Cleft and Craniofacial Awareness Month

July is National Cleft and Craniofacial Awareness Month—an observance by people and organizations to help raise awareness of and provide information about cleft and craniofacial defects.

Craniofacial defects are conditions present at birth that affect the structure and function of a baby’s head and face.

The development of the face and facial bones are very intricate. Some defects can occur during early development in utero, which may result in areas of the face being left with gaps. This is called facial clefts, the most common facial cleft that can occur are clefts of the lip, also known as, harelip and clefts of the palate. A cleft lip is a physical split or separation of the two sides of the upper lip and appears as a narrow opening or gap in the skin of the upper lip. While a cleft palate is a split or opening in the roof of the mouth. In many cases the cause of cleft lip or cleft palate is unknown. However, it is believed that clefts occur due to a combination of genetic and environmental factors.

Challenges related to Cleft Lip and/or Palate

  • There is an increased risk of ear infections – there is a high probability that fluid may build-up in the middle ear. If this goes untreated, ear infections could cause hearing loss. To prevent the build up of fluid special tubes are placed in the eardrums to help with the drainage of the fluid.
  • Feeding can be problematic – there are however specially designed baby bottles and nipples that help keep fluids flowing downward toward the stomach.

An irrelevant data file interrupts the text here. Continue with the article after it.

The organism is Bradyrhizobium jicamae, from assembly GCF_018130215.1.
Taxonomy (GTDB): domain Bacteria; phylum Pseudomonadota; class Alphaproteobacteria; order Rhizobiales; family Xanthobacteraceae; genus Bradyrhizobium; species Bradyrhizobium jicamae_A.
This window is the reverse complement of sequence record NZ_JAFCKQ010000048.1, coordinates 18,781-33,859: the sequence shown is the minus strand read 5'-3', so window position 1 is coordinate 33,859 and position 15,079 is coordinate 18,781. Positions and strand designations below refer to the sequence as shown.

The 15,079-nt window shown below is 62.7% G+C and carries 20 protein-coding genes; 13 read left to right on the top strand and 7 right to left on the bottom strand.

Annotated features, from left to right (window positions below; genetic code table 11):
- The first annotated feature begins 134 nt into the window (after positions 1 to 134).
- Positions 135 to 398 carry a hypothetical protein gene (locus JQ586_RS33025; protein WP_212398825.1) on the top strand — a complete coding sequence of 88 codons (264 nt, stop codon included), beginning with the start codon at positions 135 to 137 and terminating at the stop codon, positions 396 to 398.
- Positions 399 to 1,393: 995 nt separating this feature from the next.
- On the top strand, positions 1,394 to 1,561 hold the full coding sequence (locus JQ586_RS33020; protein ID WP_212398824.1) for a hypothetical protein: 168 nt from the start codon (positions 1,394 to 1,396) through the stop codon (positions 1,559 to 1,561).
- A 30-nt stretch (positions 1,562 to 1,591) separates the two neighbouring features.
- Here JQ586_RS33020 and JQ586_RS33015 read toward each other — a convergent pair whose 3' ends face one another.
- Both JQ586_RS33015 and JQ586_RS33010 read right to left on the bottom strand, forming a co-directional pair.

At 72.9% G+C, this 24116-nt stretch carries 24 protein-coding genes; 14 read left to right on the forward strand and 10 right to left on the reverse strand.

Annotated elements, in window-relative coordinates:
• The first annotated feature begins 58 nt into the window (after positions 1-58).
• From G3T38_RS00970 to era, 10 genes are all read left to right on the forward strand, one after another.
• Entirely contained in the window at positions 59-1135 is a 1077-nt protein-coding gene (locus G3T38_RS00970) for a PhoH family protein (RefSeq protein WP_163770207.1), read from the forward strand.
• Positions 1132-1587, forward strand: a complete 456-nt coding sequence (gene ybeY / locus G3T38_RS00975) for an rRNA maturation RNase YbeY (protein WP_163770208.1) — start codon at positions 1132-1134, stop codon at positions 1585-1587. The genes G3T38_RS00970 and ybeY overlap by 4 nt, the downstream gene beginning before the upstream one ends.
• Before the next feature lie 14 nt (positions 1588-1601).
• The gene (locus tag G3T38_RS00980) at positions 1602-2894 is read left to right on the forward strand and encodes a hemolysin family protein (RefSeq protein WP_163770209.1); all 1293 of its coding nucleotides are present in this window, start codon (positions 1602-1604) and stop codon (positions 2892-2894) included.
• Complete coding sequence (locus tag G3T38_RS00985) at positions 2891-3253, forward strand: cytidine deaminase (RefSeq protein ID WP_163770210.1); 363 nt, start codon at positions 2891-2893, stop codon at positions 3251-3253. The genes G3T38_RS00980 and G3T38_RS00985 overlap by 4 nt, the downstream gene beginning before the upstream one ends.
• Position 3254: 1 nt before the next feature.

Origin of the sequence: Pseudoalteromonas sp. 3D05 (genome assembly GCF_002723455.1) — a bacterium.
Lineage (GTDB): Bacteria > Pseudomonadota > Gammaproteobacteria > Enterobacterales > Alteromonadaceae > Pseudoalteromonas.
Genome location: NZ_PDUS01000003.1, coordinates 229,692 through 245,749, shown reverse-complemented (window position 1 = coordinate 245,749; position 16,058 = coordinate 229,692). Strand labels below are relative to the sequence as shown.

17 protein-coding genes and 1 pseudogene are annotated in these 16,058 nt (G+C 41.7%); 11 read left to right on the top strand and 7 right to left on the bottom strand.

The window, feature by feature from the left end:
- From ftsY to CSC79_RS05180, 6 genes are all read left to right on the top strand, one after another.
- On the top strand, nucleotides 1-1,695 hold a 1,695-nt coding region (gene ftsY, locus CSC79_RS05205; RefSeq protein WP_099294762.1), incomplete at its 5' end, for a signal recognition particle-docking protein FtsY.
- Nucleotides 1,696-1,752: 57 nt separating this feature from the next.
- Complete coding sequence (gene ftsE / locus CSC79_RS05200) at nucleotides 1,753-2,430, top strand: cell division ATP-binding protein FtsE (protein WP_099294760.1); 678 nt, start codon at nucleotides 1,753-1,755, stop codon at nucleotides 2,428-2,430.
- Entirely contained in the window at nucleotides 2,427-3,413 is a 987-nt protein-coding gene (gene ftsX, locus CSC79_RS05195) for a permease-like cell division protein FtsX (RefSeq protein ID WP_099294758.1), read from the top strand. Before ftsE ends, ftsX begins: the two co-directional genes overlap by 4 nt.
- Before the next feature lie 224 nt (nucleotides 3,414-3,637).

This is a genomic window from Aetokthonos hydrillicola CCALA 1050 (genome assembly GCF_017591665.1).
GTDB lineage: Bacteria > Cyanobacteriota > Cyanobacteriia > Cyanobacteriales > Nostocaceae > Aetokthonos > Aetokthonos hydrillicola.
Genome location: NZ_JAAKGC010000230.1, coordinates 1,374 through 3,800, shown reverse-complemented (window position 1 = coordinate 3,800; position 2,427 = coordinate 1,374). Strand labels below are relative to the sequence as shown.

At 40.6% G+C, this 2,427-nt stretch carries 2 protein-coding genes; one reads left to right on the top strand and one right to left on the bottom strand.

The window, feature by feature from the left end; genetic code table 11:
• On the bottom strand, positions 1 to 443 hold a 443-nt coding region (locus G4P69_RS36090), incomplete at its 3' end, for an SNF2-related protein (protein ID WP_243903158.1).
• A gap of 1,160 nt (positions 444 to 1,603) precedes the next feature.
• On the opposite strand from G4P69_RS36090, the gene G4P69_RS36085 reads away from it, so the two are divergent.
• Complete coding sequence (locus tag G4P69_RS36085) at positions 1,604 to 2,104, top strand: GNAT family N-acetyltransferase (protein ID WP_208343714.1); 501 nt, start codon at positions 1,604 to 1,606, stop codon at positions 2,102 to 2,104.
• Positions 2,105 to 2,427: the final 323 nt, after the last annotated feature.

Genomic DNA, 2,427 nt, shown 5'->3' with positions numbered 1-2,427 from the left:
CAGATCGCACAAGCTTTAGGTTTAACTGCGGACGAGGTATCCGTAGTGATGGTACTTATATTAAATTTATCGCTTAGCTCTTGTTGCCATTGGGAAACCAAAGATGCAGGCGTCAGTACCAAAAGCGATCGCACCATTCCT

• They may have trouble speaking and speech may be difficult to understand – A speech therapist can work with the child to resolve speech difficulties.
  • Dental problems – A greater number of cavities, missing, extra, crooked, or displaced teeth may occur, that will require dental or orthodontic treatments.

Surgery to repair a cleft lip will usually take place in the first few months of the child’s life and is recommended within the first 12 months. Surgery to repair a cleft palate is recommended within the first 18 months. Many children will need additional surgical procedures, as they get older. Surgical repair can improve the look and appearance of a child’s face and might also improve breathing, hearing, and speech and language development. With treatment, most children do well and lead a healthy life.

Did you know that SPAR has donated a portion of the proceeds from registration of the annual SPAR Women’s Race of 2015, to Operation Smile South Africa. They are a non-profit organisation that offers free surgery to repair cleft palates, cleft lips and other facial deformities?

For more on how we can help and to book a session, click here

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